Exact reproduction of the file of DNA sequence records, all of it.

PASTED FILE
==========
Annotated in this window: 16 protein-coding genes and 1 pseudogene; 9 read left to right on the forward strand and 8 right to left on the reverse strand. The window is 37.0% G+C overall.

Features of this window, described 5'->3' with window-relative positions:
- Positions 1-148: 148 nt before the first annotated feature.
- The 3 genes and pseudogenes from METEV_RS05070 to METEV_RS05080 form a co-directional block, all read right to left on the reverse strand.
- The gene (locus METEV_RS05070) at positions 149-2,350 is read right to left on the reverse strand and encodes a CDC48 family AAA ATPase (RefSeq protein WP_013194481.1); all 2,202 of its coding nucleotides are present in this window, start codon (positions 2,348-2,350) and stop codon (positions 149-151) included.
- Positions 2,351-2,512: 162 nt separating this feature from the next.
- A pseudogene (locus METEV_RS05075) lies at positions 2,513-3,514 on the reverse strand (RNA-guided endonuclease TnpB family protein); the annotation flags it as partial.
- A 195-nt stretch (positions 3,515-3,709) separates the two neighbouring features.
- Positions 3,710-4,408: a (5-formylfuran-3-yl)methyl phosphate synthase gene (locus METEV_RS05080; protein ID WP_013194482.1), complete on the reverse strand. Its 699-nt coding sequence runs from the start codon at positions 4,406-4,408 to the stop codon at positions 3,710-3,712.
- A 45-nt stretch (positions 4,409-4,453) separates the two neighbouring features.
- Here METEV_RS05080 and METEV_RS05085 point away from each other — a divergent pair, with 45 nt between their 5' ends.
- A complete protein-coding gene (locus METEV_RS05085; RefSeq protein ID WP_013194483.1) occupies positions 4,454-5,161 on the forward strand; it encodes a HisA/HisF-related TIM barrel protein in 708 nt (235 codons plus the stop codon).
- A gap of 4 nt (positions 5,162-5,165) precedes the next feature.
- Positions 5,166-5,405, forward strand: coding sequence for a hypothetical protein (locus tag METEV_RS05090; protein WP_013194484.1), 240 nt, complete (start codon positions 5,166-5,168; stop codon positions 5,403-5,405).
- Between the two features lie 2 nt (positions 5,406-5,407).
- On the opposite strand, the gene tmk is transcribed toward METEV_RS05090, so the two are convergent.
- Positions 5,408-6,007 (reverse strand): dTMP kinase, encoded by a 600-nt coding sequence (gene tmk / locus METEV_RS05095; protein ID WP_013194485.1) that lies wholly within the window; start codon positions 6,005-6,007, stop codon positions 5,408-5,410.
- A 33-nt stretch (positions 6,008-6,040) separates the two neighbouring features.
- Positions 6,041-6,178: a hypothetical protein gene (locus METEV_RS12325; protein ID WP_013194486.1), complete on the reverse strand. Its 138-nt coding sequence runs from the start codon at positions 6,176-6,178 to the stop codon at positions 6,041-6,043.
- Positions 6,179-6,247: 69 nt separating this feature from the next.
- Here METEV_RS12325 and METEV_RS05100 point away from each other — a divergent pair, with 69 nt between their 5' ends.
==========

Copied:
Annotated in this window: 16 protein-coding genes and 1 pseudogene; 9 read left to right on the forward strand and 8 right to left on the reverse strand. The window is 37.0% G+C overall.

Features of this window, described 5'->3' with window-relative positions:
- Positions 1-148: 148 nt before the first annotated feature.
- The 3 genes and pseudogenes from METEV_RS05070 to METEV_RS05080 form a co-directional block, all read right to left on the reverse strand.
- The gene (locus METEV_RS05070) at positions 149-2,350 is read right to left on the reverse strand and encodes a CDC48 family AAA ATPase (RefSeq protein WP_013194481.1); all 2,202 of its coding nucleotides are present in this window, start codon (positions 2,348-2,350) and stop codon (positions 149-151) included.
- Positions 2,351-2,512: 162 nt separating this feature from the next.
- A pseudogene (locus METEV_RS05075) lies at positions 2,513-3,514 on the reverse strand (RNA-guided endonuclease TnpB family protein); the annotation flags it as partial.
- A 195-nt stretch (positions 3,515-3,709) separates the two neighbouring features.
- Positions 3,710-4,408: a (5-formylfuran-3-yl)methyl phosphate synthase gene (locus METEV_RS05080; protein ID WP_013194482.1), complete on the reverse strand. Its 699-nt coding sequence runs from the start codon at positions 4,406-4,408 to the stop codon at positions 3,710-3,712.
- A 45-nt stretch (positions 4,409-4,453) separates the two neighbouring features.
- Here METEV_RS05080 and METEV_RS05085 point away from each other — a divergent pair, with 45 nt between their 5' ends.
- A complete protein-coding gene (locus METEV_RS05085; RefSeq protein ID WP_013194483.1) occupies positions 4,454-5,161 on the forward strand; it encodes a HisA/HisF-related TIM barrel protein in 708 nt (235 codons plus the stop codon).
- A gap of 4 nt (positions 5,162-5,165) precedes the next feature.
- Positions 5,166-5,405, forward strand: coding sequence for a hypothetical protein (locus tag METEV_RS05090; protein WP_013194484.1), 240 nt, complete (start codon positions 5,166-5,168; stop codon positions 5,403-5,405).
- Between the two features lie 2 nt (positions 5,406-5,407).
- On the opposite strand, the gene tmk is transcribed toward METEV_RS05090, so the two are convergent.
- Positions 5,408-6,007 (reverse strand): dTMP kinase, encoded by a 600-nt coding sequence (gene tmk / locus METEV_RS05095; protein ID WP_013194485.1) that lies wholly within the window; start codon positions 6,005-6,007, stop codon positions 5,408-5,410.
- A 33-nt stretch (positions 6,008-6,040) separates the two neighbouring features.
- Positions 6,041-6,178: a hypothetical protein gene (locus METEV_RS12325; protein ID WP_013194486.1), complete on the reverse strand. Its 138-nt coding sequence runs from the start codon at positions 6,176-6,178 to the stop codon at positions 6,041-6,043.
- Positions 6,179-6,247: 69 nt separating this feature from the next.
- Here METEV_RS12325 and METEV_RS05100 point away from each other — a divergent pair, with 69 nt between their 5' ends.